Overview Australian ginger, though available all throughout the country, is widely produced in Queensland. Furthermore, processed ginger is oftentimes used in beverages in minced or candied form. However, the majority of these fresh imports to Australia are widely processed without entering the fresh supply chain. Most importantly, Fijian ginger has also been recently granted acess […]2020-11-12
Overview Australia possesses a small but growing garlic industry. Nevertheless, most of the supply is accumulated by imports from other regions. The countries that provide the garlic supply are China, Africa, Taiwan, New Zealand and the USA. This necessary vegetable can be identified as a close relative of onions, leeks and chives. When it comes […]2020-11-12
Overview Fresh herbs, including parsley, are predominantly grown in almost all states of Australia. They are specially grown in market gardens near the major capitals. In the present times, increasing volumes are being grown in high-tech greenhouses all year long. Types of Herbs Lemon Myrtle Lemon Myrtle (Backhousia citriodora) is originally a Queensland Rainforest tree so they […]2020-10-30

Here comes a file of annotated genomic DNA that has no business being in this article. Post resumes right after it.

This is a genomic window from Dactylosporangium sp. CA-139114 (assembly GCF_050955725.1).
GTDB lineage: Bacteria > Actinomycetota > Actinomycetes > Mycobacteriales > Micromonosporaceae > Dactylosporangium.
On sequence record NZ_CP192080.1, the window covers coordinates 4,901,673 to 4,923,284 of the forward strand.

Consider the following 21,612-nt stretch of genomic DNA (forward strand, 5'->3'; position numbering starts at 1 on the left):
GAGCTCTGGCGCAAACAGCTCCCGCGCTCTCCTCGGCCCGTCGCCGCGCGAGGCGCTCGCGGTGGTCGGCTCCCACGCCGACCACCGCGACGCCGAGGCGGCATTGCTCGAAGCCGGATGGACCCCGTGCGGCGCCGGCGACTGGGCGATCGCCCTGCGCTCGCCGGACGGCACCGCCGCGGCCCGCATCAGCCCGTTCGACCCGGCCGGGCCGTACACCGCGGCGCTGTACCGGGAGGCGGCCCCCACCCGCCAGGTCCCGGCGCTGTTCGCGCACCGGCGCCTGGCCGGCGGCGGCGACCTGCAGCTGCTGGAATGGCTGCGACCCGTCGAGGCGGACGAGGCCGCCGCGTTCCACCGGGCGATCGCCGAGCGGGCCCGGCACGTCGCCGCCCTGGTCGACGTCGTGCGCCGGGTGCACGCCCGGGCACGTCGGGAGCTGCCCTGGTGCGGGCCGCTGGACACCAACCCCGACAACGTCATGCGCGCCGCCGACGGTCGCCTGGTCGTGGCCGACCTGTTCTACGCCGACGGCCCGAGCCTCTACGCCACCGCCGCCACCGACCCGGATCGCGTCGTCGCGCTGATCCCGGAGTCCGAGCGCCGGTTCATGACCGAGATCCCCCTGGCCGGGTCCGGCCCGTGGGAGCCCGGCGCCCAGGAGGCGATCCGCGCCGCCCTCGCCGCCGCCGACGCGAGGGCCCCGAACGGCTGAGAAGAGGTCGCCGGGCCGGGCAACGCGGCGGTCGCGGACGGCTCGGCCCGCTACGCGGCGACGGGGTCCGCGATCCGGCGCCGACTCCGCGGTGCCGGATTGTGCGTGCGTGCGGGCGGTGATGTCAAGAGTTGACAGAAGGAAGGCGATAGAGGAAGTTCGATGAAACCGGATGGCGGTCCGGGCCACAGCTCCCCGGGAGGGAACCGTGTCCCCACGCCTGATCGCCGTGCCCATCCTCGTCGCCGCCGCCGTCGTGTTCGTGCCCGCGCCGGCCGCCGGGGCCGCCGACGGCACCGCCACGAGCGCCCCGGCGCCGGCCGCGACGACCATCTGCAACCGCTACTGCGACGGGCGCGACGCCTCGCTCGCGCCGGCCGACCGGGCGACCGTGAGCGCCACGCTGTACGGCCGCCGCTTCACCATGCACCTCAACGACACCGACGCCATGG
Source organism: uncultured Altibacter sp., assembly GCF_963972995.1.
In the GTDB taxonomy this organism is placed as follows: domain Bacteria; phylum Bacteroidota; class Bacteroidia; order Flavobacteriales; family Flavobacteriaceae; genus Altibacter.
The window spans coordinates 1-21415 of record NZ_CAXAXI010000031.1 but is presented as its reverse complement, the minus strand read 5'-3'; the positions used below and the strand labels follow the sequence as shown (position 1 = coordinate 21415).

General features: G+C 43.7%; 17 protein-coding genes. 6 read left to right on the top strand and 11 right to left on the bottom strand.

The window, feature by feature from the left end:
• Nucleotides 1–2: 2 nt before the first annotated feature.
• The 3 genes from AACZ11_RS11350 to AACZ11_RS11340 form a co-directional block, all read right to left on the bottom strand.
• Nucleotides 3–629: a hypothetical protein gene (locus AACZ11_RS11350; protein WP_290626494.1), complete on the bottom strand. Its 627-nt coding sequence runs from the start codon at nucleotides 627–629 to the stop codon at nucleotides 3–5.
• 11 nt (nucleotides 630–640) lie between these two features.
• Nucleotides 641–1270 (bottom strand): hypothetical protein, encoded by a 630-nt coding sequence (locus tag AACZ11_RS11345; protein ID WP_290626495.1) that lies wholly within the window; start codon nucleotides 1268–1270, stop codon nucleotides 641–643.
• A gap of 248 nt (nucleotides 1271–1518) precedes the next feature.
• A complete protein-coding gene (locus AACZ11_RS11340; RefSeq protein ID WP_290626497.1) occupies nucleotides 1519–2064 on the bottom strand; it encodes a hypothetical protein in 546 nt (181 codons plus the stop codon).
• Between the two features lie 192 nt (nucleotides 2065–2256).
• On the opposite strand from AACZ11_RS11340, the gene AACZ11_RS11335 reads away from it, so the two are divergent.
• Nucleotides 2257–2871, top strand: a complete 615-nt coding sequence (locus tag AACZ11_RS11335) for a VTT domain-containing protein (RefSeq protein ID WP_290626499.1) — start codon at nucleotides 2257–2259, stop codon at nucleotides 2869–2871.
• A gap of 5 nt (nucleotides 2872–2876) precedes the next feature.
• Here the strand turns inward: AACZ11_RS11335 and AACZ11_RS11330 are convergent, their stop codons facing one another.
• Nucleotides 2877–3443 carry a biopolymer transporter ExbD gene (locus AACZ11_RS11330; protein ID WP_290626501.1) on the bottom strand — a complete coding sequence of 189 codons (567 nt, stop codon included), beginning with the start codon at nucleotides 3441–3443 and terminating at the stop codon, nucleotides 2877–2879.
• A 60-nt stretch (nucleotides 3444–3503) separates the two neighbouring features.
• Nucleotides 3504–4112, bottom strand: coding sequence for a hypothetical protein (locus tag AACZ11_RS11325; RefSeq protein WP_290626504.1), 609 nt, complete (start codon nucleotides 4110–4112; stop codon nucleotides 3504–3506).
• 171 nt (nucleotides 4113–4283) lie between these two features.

Overview Fennel (Foeniculum vulgare) is a perennial that grows to 2 metres or more, and at least 50cm across. The leaf has a strong anise scent and flavour, and the buttery yellow flowers appear in summer and autumn. The more common green fennel is a noxious weed in some regions so it should not be planted. The […]2020-10-30
Australian growers that were highly affected by a tropical cyclone Niran. The sufferers are eligible for a $25,000 government grant. The banana growers were severely affected by this. However, the growers are saying that it’s not enough and most importantly not targeted towards the biggest issue facing the industry. The grant is restricted to cover building and fencing repairs, as well clean-up activities for primary producers in Cairns, Cassowary Coast, Hinchinbrook, Mareeba and the Tablelands regions.
Grants provided by the jointly funded Commonwealth National Disaster Recovery Funding Arrangement (DRFA) can be used for bananas, sugar cane, passionfruit, avocado, production nurseries and other perennial forest farms.
One banana grower– who had to lay off 14 to 15 staff after the cyclone struck in early March – said this grant will only cover about a tenth of estimated losses and do nothing to help cover staff wages.
She also told Tropic that a $25,000 cheque for clean-up and repairs won’t help her Boogan farm, Pacific Coast Eco Bananas, which won’t see an income in the next six months.